As GM Authority has reported throughout this year, inventory of the Chevy Blazer continues to dwindle at Chevrolet dealerships across the United States. Now, the midsize crossover has a mere five days supply across the United States.
Supply of the crossover has been low for over a year now. Back in September of 2020, GM Authority exclusively reported that it was running at 28 days as of the beginning of that month. The figure was the same in January 2021. By the end of February 2021, supply had increased slightly to 31 days. Two months later, it had dropped again to just 16 days, falling to 12 days as of the beginning of July, and eight days as of the first week of August. Now, as of the first week of November, nationwide Blazer supply is less than a week’s worth, at just five days.
The optimal figure for the U.S. auto industry is 60 days. There is an upside to vehicles finding customers more quickly than that, but it also implies excess demand, insufficient supply, or a combination of the two. This means customers shopping at their local Chevy dealer have less choice, may see higher prices as a result of lower incentives, or find a dealer less willing to negotiate. In some cases, dealers could even want more for the vehicle, charging over sticker. All this could lead those customers to buy a competing vehicle from another brand or manufacturer.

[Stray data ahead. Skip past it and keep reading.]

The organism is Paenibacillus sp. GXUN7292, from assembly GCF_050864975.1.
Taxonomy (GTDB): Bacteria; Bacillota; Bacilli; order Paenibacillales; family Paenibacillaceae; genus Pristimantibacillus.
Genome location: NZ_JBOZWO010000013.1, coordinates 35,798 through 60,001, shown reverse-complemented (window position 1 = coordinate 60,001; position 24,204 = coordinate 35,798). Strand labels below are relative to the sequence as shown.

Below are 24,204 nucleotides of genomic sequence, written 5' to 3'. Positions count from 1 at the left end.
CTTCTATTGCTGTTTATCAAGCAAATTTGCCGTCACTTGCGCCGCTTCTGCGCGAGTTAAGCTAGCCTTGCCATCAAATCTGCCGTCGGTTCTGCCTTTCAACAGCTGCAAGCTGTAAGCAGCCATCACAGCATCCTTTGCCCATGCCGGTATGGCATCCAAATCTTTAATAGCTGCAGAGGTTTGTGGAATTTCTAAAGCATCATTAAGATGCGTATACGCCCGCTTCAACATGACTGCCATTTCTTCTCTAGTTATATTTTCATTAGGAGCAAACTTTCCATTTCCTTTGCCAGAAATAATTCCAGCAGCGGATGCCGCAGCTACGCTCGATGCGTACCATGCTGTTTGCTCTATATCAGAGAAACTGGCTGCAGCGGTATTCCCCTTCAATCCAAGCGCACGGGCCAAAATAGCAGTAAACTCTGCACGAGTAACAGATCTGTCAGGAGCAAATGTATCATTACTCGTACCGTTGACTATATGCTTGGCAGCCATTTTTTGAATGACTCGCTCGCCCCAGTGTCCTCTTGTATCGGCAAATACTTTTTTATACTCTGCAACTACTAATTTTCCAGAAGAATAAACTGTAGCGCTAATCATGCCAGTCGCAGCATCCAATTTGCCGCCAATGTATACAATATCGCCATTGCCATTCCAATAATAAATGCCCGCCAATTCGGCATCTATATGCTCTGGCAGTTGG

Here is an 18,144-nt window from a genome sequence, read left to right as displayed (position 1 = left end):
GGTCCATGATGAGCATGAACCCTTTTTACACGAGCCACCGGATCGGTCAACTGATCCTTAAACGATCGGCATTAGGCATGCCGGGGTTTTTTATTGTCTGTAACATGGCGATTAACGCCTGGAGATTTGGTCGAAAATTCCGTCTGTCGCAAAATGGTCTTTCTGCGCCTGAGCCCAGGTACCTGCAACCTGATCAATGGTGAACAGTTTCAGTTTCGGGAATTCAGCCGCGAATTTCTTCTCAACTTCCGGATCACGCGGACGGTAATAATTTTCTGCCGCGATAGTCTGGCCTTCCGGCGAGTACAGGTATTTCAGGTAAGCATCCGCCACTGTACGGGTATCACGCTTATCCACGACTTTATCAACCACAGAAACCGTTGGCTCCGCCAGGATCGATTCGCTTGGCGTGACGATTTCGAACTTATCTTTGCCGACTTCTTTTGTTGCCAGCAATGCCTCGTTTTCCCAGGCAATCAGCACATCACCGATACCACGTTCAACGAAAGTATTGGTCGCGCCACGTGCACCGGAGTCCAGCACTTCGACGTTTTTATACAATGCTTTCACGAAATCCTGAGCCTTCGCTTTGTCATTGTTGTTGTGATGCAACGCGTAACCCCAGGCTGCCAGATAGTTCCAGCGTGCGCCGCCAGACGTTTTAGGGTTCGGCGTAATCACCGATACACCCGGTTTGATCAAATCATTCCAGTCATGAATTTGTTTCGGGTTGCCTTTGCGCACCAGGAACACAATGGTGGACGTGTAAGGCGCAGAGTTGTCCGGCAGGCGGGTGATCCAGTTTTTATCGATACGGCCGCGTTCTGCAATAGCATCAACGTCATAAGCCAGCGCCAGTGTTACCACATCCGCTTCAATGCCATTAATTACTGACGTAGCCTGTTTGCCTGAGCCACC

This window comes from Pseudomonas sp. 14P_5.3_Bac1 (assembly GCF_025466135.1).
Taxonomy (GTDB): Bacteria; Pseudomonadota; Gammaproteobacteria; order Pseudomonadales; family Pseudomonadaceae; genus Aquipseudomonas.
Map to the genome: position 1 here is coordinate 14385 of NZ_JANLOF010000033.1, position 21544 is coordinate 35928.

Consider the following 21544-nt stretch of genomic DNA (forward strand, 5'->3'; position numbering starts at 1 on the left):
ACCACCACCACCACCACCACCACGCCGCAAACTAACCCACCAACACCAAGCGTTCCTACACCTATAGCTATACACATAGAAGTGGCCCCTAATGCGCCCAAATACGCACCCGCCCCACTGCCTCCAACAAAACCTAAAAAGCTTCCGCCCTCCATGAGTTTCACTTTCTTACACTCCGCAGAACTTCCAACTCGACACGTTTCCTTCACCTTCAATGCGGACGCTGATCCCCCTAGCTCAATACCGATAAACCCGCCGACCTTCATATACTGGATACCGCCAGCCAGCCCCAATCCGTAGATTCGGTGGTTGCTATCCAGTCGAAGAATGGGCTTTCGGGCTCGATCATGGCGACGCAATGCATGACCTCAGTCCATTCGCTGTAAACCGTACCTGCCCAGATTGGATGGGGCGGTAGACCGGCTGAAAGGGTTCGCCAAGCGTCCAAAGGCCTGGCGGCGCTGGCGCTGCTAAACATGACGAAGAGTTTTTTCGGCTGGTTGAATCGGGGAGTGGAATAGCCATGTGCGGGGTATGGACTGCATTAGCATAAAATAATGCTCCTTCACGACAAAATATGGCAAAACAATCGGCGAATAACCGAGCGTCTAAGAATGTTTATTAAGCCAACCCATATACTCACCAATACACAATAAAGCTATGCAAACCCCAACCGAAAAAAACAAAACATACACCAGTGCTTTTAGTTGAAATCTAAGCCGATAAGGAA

The continuing drop in inventory suggests a considerable excess of demand over supply for the Chevy Blazer. This can often be explained by the ongoing global semiconductor microchip shortage which has been affecting vehicle production at auto plants around the world, such as Chevy Equinox at the GM Ramos Arizpe plant in Mexico. That was the also the case for the Blazer in July, which is also built at the same facility. Blazer production was idled from August 23rd to September 6th, but finally restarted on October 18th.
At GM, smaller vehicles like the Equinox and Blazer have been impacted the most by the chip shortage. Since the automaker’s larger vehicles, like full-size trucks and SUVs, tend to be more profitable, the automaker continues to prioritize its chip supply for plants that build these vehicles.
Dwindling inventory of the Chevy Blazer continues to negatively impact sales, with the midsize crossover posting a 29 percent decline during the first three quarters of 2021. As result, its share of the mainstream midsize and full-size crossover segment has decreased from five to just three percent.
Sales Numbers - Midsize & Full-Size Mainstream Crossovers - Jan-Sep 2021 - United States
|MODEL||YTD 21 / YTD 20||YTD 21||YTD 20||YTD 21 SHARE||YTD 20 SHARE|
|JEEP GRAND CHEROKEE||+24.12%||189,727||152,856||12%||11%|
|HYUNDAI SANTA FE||+27.32%||89,656||70,420||6%||5%|
Meanwhile, the segment as a whole saw sales grow 18 percent to 1,614,151 units during the first three quarters of 2021. Even the Blazer’s larger platform mate, the Chevy Traverse, saw a 12 percent bump in sales volume and maintained its segment share of 6 percent.